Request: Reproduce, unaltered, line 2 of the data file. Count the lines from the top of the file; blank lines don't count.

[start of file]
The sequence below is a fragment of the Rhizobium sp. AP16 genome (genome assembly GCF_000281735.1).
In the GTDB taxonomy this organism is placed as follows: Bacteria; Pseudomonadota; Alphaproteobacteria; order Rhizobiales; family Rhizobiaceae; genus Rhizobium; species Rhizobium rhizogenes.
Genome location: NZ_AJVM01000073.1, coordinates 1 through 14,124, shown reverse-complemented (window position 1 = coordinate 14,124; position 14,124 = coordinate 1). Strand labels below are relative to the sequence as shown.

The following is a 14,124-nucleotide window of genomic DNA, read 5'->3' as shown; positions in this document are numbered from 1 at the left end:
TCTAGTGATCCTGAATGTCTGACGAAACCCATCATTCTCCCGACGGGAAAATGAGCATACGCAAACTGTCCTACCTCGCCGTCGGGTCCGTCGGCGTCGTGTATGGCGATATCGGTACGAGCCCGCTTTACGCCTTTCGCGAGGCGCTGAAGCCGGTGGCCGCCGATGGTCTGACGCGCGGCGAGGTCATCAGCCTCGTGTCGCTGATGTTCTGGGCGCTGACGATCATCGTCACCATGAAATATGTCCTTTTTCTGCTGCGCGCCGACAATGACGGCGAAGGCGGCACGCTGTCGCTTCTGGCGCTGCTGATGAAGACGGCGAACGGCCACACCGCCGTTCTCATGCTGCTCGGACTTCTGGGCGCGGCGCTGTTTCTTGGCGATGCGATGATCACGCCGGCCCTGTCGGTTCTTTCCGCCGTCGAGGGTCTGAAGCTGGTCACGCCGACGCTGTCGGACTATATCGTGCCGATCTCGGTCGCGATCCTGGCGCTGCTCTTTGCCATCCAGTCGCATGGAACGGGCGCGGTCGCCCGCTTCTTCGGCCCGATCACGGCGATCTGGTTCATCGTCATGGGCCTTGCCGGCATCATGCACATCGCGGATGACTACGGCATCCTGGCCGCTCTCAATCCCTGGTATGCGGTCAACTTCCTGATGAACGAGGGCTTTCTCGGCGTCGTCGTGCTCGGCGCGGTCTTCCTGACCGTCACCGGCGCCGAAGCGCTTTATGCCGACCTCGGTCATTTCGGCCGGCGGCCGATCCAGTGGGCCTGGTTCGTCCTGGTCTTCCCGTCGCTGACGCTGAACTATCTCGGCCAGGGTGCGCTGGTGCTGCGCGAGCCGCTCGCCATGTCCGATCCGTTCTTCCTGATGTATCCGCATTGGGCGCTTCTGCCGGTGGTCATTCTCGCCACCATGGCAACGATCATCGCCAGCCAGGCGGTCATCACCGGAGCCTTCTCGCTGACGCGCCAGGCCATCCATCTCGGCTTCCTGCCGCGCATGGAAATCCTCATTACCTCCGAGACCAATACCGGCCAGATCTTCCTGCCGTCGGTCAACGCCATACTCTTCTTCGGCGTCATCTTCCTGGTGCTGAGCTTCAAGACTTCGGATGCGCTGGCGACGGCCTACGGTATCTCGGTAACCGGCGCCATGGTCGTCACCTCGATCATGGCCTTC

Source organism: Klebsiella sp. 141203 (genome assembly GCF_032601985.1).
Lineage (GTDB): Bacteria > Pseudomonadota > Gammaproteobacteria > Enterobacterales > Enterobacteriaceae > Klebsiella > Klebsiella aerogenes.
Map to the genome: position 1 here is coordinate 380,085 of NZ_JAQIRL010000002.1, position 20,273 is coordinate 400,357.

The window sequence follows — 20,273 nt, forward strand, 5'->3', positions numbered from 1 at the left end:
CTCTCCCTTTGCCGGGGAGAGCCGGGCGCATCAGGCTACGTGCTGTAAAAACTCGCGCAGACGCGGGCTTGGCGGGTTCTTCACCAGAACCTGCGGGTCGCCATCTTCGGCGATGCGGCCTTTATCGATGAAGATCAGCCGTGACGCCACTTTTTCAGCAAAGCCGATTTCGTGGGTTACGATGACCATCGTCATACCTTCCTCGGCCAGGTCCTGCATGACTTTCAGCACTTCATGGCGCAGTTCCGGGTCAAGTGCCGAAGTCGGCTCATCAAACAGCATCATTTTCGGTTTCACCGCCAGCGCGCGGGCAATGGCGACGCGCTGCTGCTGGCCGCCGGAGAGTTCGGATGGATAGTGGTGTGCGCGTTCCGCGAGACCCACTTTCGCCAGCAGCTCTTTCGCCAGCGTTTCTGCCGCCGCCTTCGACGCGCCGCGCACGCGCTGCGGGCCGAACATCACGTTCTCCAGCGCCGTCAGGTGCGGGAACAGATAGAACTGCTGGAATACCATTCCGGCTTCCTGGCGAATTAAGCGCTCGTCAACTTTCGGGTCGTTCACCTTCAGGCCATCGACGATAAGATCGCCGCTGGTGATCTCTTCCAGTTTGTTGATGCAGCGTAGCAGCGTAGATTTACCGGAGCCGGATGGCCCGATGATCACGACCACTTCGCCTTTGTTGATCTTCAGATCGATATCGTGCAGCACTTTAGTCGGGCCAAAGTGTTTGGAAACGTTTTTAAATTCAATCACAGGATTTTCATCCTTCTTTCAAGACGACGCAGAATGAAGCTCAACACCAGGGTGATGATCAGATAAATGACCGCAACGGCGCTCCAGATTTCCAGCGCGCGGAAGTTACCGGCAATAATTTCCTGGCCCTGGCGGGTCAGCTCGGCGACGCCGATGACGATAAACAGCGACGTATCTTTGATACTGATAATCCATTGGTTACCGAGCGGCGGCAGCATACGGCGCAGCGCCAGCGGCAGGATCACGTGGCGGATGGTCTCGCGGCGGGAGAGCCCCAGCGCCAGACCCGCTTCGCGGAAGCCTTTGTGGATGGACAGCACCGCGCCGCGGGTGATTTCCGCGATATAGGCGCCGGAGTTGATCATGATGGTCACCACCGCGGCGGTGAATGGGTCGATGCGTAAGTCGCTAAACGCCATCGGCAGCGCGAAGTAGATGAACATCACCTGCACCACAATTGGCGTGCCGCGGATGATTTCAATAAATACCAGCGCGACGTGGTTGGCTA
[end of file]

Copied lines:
In the GTDB taxonomy this organism is placed as follows: Bacteria; Pseudomonadota; Alphaproteobacteria; order Rhizobiales; family Rhizobiaceae; genus Rhizobium; species Rhizobium rhizogenes.